Stories that start innocent enough often morph into something else.
Do you remember that game of “telephone” you played in elementary school?
The first person in the circle makes an innocent statement to the next person. “Mrs. Teacher is going on vacation to Hawaii next week.”
By the time it gets passed along to the end of the circle the statement has morphed into “Mrs. Teacher’s husband is buying Antarctica and moving their because he hates Mrs. Teacher and never wants to see her again.”
Sometimes the internet seems like that.
Consider an article I wrote on February 2 about the Pac-10 filing a UDRP with WIPO to get Pac12.com.
By the time the USA Today picked it up it had morphed into a lawsuit that could lead to a financial settlement.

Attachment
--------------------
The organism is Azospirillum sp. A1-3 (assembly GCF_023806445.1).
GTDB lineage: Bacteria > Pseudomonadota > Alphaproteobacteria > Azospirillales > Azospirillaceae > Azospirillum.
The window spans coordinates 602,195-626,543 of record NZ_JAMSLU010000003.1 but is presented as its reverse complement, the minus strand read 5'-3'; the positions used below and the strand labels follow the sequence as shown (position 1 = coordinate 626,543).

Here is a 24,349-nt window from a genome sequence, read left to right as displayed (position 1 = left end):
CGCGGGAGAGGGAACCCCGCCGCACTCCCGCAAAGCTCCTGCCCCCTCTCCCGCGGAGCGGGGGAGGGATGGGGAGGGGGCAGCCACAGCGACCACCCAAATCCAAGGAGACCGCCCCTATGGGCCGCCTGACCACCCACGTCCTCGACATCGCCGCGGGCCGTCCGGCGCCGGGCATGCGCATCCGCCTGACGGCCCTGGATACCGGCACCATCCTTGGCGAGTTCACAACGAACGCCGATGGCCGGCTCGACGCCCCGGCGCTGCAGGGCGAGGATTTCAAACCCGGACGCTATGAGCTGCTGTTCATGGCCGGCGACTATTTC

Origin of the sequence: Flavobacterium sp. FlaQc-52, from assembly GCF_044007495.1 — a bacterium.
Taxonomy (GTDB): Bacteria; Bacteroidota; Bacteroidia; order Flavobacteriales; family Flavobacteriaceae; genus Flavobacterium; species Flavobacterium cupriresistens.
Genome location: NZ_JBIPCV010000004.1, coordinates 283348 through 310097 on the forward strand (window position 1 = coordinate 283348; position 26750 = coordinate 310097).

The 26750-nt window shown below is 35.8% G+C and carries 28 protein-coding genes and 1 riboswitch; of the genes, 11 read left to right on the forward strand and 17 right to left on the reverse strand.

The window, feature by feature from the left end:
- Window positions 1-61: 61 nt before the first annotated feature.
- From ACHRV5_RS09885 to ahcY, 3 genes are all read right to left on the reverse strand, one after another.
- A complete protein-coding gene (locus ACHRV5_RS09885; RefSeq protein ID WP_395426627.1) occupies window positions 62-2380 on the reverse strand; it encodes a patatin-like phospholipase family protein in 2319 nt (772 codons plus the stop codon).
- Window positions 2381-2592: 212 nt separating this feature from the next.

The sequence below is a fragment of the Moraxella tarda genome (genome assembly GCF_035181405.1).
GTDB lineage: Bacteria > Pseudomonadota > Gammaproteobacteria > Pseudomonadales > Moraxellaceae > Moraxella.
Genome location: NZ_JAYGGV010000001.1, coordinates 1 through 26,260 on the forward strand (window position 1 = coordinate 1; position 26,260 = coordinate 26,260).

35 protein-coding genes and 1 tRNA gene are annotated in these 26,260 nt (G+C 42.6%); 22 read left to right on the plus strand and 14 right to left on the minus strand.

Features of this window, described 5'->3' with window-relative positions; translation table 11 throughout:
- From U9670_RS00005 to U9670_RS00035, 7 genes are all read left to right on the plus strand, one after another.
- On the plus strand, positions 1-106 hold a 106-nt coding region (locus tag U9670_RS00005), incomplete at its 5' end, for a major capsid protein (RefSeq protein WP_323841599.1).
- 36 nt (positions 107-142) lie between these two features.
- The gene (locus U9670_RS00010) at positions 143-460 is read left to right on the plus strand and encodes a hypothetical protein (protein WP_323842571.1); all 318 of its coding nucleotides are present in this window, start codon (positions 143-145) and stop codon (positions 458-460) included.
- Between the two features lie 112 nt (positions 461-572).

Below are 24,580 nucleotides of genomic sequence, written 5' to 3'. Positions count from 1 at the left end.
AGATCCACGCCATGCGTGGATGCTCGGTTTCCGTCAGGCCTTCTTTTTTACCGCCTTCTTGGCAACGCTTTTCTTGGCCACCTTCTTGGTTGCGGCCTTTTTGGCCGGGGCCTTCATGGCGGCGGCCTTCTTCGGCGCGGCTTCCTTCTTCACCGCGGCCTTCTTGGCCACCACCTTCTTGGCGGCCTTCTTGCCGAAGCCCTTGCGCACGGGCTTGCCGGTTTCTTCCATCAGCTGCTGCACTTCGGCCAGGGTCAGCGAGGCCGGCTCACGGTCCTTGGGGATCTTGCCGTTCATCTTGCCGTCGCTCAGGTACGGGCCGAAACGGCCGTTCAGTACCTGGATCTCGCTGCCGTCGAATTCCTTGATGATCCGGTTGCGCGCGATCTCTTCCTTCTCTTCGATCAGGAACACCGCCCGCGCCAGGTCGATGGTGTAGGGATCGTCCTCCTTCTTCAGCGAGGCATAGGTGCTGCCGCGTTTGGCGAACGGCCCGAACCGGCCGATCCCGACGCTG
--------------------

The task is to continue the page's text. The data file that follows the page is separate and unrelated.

That’s simply not true.
Then AllHipHop.com quoted the USA Today article, saying “According to the USA Today, representatives for Pac-10 are hoping to reach a settlement with the owner of the domain.”
Hmm. It doesn’t appear any representative of the Pac-10 has commented on this matter to USA Today. AllHipHop twisted USA Today’s already twisted information about a possible financial settlement to get to this.
One person you don’t want to talk to right now about this game of internet telephone is DNJournal editor Ron Jackson.
While at DOMAINfest he lamented to a group of bloggers about how the media always screws up quotes. Less than a week later his comments about the illness following DOMAINfest have quickly morphed.
Jackson told the New York Post that one member of a four person contingent from Sweden was diagnosed with legionnelosis. The Post quoted Jackson as saying all four of them contracted the illness.
By the time this story went on ABC’s morning show, it turned into “at least four” Swedish participants being diagnosed with legionnaire’s disease.